GOT BAG, a startup specializing in outdoor gear, launched a line of backpacks made entirely from Ocean Bound Plastic, not 25% recycled marine plastic, but, truly, 100%. This initiative not only recycles waste but also raises awareness about the plastic pollution problem.

Boompods, introduced four accessories for electronic devices made from Ocean Bound Plastic, demonstrating the versatility of this material in various industries. The four are; Skim and Soundwave wireless earphones, the Soundflare Bluetooth micro speaker, and the more powerful Bluetooth speaker, Rhythm.

The Cost and Feasibility of True Ocean Plastic Versus Ocean-Bound Plastic

While the idea of recycling true ocean plastic is noble, the cost and logistical challenges often make it impractical for large-scale production. Ocean Bound Plastic, on the other hand, offers a more feasible and cost-effective solution. By focusing on preventing plastic from reaching the ocean, companies can make a tangible impact on reducing marine pollution.

The Environmental Impact and Consumer Responsibility

Assessing the Environmental Benefits

The use of recycled ocean plastic, while commendable in intent, needs a nuanced assessment of its actual environmental benefits. When companies recycle ocean plastic, they reduce marine pollution, which is crucial for marine ecosystems’ health. However, the environmental benefits can be offset by the high energy consumption and resource use required to process this degraded plastic.

In the case of Ocean Bound Plastic, the environmental impact is more straightforward. By intercepting plastic waste before it enters the oceans, companies can prevent further pollution and harm to marine life. This proactive approach often requires fewer resources and energy, making it a more environmentally sustainable option.

The Role of Consumers in Environmental Change

Consumers play a pivotal role in driving environmental change. By making informed choices and supporting products that genuinely contribute to sustainability, consumers can encourage companies to adopt more transparent and effective environmental practices. It’s essential for consumers to look beyond marketing claims and understand the real impact of their purchases.

Reading Beyond Marketing Claims

Consumers should seek to understand the specifics behind environmental claims. This includes questioning the percentage of recycled content in a product, the source of the recycled materials, and the overall lifecycle impact of the product. By demanding transparency and accountability, consumers can push companies to move beyond superficial greenwashing tactics.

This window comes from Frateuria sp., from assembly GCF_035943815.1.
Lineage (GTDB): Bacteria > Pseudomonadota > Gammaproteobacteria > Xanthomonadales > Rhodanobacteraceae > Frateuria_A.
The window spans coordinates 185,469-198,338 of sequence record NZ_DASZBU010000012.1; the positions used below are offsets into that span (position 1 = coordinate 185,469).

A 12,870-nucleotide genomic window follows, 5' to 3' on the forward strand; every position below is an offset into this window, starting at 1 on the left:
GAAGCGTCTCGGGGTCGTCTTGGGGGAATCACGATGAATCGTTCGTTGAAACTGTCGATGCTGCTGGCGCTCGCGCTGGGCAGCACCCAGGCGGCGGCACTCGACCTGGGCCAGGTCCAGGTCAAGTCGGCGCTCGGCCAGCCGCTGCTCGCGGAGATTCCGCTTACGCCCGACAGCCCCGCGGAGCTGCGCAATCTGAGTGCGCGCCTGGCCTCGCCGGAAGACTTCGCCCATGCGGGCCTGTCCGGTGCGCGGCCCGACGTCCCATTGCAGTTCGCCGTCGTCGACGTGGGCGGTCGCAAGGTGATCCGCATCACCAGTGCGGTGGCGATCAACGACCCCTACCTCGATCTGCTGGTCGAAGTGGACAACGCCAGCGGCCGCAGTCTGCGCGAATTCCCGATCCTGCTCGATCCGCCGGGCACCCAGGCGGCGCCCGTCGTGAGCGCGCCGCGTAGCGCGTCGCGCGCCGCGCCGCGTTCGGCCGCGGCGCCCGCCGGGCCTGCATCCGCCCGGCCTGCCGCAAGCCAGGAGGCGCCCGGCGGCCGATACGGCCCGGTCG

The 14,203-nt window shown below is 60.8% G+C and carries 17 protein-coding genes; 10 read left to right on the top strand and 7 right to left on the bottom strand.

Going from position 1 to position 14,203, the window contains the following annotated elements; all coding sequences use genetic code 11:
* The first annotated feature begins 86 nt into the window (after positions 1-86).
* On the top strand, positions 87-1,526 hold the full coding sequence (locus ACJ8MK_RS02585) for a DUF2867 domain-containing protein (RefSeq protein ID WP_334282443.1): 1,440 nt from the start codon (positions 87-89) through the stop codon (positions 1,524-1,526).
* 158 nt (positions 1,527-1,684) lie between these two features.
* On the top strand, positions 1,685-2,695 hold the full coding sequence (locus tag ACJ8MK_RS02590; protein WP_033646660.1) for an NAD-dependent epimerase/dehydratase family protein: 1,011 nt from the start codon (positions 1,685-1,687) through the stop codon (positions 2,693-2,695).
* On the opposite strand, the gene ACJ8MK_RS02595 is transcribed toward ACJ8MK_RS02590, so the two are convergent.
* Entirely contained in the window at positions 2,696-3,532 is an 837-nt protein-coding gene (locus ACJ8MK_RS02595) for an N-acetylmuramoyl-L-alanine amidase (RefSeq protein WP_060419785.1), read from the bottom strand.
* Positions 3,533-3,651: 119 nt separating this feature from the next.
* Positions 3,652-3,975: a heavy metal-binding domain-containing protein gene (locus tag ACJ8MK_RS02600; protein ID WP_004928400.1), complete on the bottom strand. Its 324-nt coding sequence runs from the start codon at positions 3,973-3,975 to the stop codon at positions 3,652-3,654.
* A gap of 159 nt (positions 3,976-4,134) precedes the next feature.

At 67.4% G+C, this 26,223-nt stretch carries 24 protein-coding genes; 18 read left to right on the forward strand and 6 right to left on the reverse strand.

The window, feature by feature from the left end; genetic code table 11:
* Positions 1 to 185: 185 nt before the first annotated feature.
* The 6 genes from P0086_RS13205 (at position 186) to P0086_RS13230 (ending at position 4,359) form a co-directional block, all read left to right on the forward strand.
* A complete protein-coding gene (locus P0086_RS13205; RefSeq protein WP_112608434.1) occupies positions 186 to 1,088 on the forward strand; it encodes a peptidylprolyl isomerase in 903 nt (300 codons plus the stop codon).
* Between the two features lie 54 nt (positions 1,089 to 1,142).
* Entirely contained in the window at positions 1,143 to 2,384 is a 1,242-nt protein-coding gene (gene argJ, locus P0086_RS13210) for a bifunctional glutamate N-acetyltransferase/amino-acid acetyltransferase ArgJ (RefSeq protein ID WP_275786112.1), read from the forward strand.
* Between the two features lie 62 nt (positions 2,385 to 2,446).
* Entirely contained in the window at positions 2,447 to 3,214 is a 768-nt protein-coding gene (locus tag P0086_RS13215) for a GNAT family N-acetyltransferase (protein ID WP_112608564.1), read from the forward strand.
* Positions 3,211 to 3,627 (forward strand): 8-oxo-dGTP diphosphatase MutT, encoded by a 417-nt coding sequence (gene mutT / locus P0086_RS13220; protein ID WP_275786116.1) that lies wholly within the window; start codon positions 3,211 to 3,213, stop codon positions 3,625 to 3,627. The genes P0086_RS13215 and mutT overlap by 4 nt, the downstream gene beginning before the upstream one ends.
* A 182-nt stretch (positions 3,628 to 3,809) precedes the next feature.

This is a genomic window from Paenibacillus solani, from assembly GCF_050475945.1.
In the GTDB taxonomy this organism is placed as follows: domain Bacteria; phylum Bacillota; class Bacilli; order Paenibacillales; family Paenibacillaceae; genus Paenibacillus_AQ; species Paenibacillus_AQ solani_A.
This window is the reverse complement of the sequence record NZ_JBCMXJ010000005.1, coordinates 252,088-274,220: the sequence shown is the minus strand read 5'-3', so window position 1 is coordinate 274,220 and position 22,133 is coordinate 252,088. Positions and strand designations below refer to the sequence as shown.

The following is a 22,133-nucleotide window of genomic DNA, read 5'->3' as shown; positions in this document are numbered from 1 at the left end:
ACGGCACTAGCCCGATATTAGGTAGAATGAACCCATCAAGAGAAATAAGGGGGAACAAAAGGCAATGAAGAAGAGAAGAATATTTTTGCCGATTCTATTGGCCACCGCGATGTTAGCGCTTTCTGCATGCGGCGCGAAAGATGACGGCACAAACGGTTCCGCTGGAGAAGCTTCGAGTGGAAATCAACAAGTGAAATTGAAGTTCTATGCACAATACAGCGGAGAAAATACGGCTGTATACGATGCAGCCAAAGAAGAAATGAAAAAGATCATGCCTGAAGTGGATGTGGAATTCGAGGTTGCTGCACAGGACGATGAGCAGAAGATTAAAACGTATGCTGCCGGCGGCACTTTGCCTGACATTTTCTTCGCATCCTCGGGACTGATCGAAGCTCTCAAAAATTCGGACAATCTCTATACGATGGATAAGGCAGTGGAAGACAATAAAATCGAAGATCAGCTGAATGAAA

Encouraging Informed Decision-Making

Educating oneself about environmental issues and the complexities of recycling can empower consumers to make more impactful choices. Supporting initiatives that focus on preventing plastic pollution at the source, such as using Ocean Bound Plastic, can be more effective than merely focusing on products claiming to use recycled ocean plastic.


In exploring the complex narrative of recycled ocean plastic, we’ve uncovered a landscape marked by marketing promises, greenwashing tactics, and the harsh realities of environmental impact. While the intention behind using ocean plastic is noble, the actual process and effectiveness of these initiatives are often less straightforward than they appear. The journey from ocean pollution to recycled products is fraught with logistical, environmental, and ethical challenges.

The concept of Ocean Bound Plastic emerges as a more practical and impactful alternative, focusing on prevention rather than cure. By intercepting plastic waste before it becomes part of the marine debris problem, we can make a tangible difference in reducing ocean pollution.

As consumers, our responsibility extends beyond the allure of marketing claims. Informed decision-making, driven by a desire to understand the true impact of our purchases, is crucial. By demanding transparency and supporting genuinely sustainable practices, we can contribute to a more environmentally responsible future.

The path to a cleaner ocean is complex, but with informed choices and a commitment to sustainability, we can all play a part in turning the tide against plastic pollution.